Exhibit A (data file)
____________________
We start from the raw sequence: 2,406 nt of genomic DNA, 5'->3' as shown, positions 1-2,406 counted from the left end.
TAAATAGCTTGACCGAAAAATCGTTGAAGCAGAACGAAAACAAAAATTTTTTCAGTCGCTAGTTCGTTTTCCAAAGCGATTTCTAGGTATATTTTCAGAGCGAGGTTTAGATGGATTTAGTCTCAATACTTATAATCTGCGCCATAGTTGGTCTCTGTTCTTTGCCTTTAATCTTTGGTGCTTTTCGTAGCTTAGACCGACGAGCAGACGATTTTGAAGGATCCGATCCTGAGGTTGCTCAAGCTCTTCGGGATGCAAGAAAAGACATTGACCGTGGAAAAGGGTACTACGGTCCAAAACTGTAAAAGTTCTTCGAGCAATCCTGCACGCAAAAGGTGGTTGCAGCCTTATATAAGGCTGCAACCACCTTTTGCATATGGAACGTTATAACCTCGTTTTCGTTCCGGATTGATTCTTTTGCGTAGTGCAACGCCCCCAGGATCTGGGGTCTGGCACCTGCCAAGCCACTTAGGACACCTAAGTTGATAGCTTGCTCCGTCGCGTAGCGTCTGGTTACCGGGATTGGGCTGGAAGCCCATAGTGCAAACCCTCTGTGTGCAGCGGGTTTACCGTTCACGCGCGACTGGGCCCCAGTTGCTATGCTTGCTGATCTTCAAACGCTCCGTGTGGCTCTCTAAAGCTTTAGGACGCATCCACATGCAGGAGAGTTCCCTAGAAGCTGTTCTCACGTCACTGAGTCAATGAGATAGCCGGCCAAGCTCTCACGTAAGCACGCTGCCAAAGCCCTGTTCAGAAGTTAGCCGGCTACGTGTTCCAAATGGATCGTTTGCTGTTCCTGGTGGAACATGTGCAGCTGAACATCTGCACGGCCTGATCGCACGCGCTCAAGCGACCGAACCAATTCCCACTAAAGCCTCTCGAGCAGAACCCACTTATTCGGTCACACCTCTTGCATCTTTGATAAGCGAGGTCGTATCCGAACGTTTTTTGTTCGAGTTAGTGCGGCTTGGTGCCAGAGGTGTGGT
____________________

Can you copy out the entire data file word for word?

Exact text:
We start from the raw sequence: 2,406 nt of genomic DNA, 5'->3' as shown, positions 1-2,406 counted from the left end.
TAAATAGCTTGACCGAAAAATCGTTGAAGCAGAACGAAAACAAAAATTTTTTCAGTCGCTAGTTCGTTTTCCAAAGCGATTTCTAGGTATATTTTCAGAGCGAGGTTTAGATGGATTTAGTCTCAATACTTATAATCTGCGCCATAGTTGGTCTCTGTTCTTTGCCTTTAATCTTTGGTGCTTTTCGTAGCTTAGACCGACGAGCAGACGATTTTGAAGGATCCGATCCTGAGGTTGCTCAAGCTCTTCGGGATGCAAGAAAAGACATTGACCGTGGAAAAGGGTACTACGGTCCAAAACTGTAAAAGTTCTTCGAGCAATCCTGCACGCAAAAGGTGGTTGCAGCCTTATATAAGGCTGCAACCACCTTTTGCATATGGAACGTTATAACCTCGTTTTCGTTCCGGATTGATTCTTTTGCGTAGTGCAACGCCCCCAGGATCTGGGGTCTGGCACCTGCCAAGCCACTTAGGACACCTAAGTTGATAGCTTGCTCCGTCGCGTAGCGTCTGGTTACCGGGATTGGGCTGGAAGCCCATAGTGCAAACCCTCTGTGTGCAGCGGGTTTACCGTTCACGCGCGACTGGGCCCCAGTTGCTATGCTTGCTGATCTTCAAACGCTCCGTGTGGCTCTCTAAAGCTTTAGGACGCATCCACATGCAGGAGAGTTCCCTAGAAGCTGTTCTCACGTCACTGAGTCAATGAGATAGCCGGCCAAGCTCTCACGTAAGCACGCTGCCAAAGCCCTGTTCAGAAGTTAGCCGGCTACGTGTTCCAAATGGATCGTTTGCTGTTCCTGGTGGAACATGTGCAGCTGAACATCTGCACGGCCTGATCGCACGCGCTCAAGCGACCGAACCAATTCCCACTAAAGCCTCTCGAGCAGAACCCACTTATTCGGTCACACCTCTTGCATCTTTGATAAGCGAGGTCGTATCCGAACGTTTTTTGTTCGAGTTAGTGCGGCTTGGTGCCAGAGGTGTGGT